Written by: Guest | Best Company Editorial Team
Last Updated: November 20th, 2019
If it's time to make a big purchase such as a home or a car, or even if you are trying to qualify for other types of credit, your credit score should be of major concern to you. After all, your credit score will play a part in determining how much you can qualify in a loan, or if you can even qualify at all.
Obviously, the better your credit score is, the more likely you are to get the loan you desire. Low credit scores often result in denials, higher interest rates or stricter loan terms. A low credit score can hamper your present and future financial status.
Ensuring your credit score is good requires sound judgment, diligence and prudence One must be disciplined and focused on both short-term and long-term goals.
If your credit score sounds the buzzers and raises the red flags, don't worry, there are ways to improve it.
Types of credit scores
Perhaps the most common type of credit score is the FICO credit score. This well-known measuring stick of your credit was introduced in 1989 and spans a range in points of 300 to 850. Factors that play into the score are on-time payments, capacity used, length of credit history, types of credit used and past credit applications.
Other score types are VantageScore, CE, and FAKO.
Considerations of personal loans
The focus here will be on using personal loans to improve your FICO score and whether this is a viable, wise method.
There are pros and cons to taking out a personal loan, which can be as little as $5,000 and as much as $35,000. Obtaining a personal loan furnishes you with not only money you need for a project or endeavor of your choosing, but it gives you a vehicle to show credit reporting agencies that you can meet the requirements that are factored into a FICO score.
For instance, when you take out a personal loan it will usually be for a two- to five-year term. Assuming you are able to pay off your loan within the time frame laid out and that you make each monthly payment on time without exception, you satisfy one important requirement for your FICO score. On-time payments will indeed raise your score.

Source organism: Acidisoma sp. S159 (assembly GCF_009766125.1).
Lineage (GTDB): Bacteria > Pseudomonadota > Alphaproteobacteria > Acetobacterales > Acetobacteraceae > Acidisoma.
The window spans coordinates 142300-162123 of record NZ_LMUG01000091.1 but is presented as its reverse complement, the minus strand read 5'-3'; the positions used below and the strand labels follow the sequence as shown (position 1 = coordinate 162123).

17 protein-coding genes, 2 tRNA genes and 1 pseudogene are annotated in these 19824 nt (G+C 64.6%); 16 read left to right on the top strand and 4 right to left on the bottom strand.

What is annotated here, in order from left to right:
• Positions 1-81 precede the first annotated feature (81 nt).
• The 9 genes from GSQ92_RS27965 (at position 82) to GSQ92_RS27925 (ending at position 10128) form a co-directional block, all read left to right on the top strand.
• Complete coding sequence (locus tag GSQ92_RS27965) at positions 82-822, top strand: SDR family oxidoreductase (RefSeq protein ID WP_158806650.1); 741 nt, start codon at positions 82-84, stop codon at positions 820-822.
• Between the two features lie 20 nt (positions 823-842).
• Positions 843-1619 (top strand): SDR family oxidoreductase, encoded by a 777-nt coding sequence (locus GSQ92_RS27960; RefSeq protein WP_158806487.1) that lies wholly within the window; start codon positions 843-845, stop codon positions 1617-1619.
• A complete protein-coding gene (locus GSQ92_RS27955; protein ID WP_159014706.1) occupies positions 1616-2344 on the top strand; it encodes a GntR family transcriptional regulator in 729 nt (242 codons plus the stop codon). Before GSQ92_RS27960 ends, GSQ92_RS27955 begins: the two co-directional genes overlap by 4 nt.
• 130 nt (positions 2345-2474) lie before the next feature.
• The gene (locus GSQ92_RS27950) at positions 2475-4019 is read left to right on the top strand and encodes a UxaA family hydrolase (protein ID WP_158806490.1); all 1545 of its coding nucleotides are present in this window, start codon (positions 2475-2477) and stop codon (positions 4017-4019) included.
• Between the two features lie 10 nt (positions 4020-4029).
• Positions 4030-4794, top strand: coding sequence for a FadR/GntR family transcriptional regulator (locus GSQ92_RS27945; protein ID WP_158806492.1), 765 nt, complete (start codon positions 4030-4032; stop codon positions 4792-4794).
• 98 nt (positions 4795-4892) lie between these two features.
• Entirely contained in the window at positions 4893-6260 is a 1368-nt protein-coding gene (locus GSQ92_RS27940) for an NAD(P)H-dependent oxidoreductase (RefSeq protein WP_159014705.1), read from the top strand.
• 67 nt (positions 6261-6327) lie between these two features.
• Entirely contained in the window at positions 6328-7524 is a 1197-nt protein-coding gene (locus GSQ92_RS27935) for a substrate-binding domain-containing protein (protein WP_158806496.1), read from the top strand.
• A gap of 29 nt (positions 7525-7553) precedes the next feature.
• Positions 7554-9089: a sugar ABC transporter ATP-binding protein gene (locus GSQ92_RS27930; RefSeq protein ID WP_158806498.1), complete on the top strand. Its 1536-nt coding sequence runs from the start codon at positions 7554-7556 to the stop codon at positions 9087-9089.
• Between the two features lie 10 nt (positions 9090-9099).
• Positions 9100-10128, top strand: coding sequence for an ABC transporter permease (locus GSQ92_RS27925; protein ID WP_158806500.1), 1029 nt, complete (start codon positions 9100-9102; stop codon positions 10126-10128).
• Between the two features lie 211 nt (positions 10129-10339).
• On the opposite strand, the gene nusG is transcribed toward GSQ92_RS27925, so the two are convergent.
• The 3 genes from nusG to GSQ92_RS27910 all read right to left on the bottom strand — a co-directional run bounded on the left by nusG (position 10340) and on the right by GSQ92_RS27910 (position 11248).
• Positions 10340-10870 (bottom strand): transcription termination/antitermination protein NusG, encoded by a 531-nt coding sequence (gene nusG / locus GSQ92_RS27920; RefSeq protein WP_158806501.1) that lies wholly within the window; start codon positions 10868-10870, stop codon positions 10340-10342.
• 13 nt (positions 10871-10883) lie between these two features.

Also, obtaining a personal loan will diversify your credit mix, which accounts for 10 percent of your FICO score. When you add an installment loan to your credit cards, it makes your credit mix all the better, and it shows prospective lenders that you can handle the load of multiple credit types.
Before getting too excited that personal loans are the key to bringing up that sagging credit, take caution. Such a loan could potentially do more harm than good.
For starters, personal loans should be considered with caution and chosen only if necessary. If you are concerned about your ability to pay them off, you should avoid them. This is because late payments can adversely affect your credit. Sure, if you make your monthly payments, you could raise the credit score, but if you have trouble making the payments, the opposite will occur. The worst thing you want to do is make your faltering score even worse. Don't put yourself in a position where you have too much debt to handle.
The bottom line
It is true that obtaining a personal loan has the potential to raise your FICO score, and going this route has some merit if you can safely manage the payments, terms and rate. The converse is true is well that damage to your credit is a risk, so don't make this decision without careful thought, planning and confirmation from competent advisers.